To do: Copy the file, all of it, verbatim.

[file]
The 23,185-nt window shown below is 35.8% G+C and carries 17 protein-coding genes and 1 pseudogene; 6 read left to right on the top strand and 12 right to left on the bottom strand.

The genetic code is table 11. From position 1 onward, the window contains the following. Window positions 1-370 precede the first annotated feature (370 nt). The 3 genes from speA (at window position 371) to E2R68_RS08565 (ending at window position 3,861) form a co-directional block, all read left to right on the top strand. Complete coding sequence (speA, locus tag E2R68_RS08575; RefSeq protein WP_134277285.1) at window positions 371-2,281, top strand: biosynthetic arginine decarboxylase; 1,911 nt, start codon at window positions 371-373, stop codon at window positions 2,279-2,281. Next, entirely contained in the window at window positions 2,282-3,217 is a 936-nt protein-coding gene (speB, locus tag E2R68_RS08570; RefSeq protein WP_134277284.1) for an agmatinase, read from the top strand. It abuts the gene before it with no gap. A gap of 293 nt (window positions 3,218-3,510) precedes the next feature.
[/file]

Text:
The 23,185-nt window shown below is 35.8% G+C and carries 17 protein-coding genes and 1 pseudogene; 6 read left to right on the top strand and 12 right to left on the bottom strand.

The genetic code is table 11. From position 1 onward, the window contains the following. Window positions 1-370 precede the first annotated feature (370 nt). The 3 genes from speA (at window position 371) to E2R68_RS08565 (ending at window position 3,861) form a co-directional block, all read left to right on the top strand. Complete coding sequence (speA, locus tag E2R68_RS08575; RefSeq protein WP_134277285.1) at window positions 371-2,281, top strand: biosynthetic arginine decarboxylase; 1,911 nt, start codon at window positions 371-373, stop codon at window positions 2,279-2,281. Next, entirely contained in the window at window positions 2,282-3,217 is a 936-nt protein-coding gene (speB, locus tag E2R68_RS08570; RefSeq protein WP_134277284.1) for an agmatinase, read from the top strand. It abuts the gene before it with no gap. A gap of 293 nt (window positions 3,218-3,510) precedes the next feature.